If you are clear about:

    1. what you are trying to achieve
    2. the profile of your target market
    3. which marketing message, creative treatment and channel resonates most with them
    4. how best to measure that channel

It will help you generate a more positive (and trackable) return on your marketing investment.

I’d love to hear what you think in the comments below!

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About Michelle Daniels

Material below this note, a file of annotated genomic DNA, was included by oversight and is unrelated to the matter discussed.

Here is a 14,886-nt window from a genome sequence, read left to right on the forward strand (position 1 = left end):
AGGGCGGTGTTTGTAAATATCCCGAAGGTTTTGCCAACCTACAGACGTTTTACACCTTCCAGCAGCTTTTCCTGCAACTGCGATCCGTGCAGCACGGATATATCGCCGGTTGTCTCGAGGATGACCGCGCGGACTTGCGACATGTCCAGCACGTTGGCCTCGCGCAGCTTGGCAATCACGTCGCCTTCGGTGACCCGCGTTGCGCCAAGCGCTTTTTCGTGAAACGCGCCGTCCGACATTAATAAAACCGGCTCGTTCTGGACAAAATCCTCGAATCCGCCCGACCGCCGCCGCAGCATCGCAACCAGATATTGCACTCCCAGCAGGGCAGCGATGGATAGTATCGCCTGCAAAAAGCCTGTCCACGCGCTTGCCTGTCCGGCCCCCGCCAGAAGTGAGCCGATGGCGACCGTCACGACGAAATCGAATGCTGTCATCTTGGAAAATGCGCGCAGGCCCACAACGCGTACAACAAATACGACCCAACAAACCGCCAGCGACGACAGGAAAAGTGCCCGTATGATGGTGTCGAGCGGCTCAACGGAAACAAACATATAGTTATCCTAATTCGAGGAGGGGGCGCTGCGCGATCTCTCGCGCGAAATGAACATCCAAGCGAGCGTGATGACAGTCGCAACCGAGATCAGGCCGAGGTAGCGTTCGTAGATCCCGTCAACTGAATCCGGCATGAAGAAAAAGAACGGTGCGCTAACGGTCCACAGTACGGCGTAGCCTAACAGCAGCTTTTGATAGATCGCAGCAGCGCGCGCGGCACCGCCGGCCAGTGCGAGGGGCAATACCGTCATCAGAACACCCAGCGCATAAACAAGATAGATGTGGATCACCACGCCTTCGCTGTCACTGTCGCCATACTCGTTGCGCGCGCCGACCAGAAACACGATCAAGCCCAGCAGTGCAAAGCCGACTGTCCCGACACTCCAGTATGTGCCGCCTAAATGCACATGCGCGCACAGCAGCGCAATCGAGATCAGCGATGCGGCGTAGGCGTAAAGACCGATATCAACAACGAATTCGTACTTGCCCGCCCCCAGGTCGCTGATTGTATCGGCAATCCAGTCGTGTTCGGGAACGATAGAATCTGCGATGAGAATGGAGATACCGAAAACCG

An experienced and effective business development and marketing strategist, Michelle has built a successful career increasing top line growth for service businesses and organisations. She helps her clients turn their marketing, business development and thought leadership plans into reality with her ‘hands on’ support and practical advice. A prolific writer, Michelle also combines creative flair with business nous to produce highly effective results. She has written (and ghostwritten) for many professional and business publications and is a member of the Chartered Institute of Marketing and professional services marketing group. Extended Thinking is a hands-on marketing and business development consultancy. Bringing together great minds and great ‘doers’, we help our clients devise and implement plans that achieve real business growth. Our clients come from a wide variety of backgrounds and sectors, but invariably are those who are too busy or lack the resources to action their marketing and business development plans. We roll our sleeves up and muck in to free them up to do what they really want to do and are good at doing.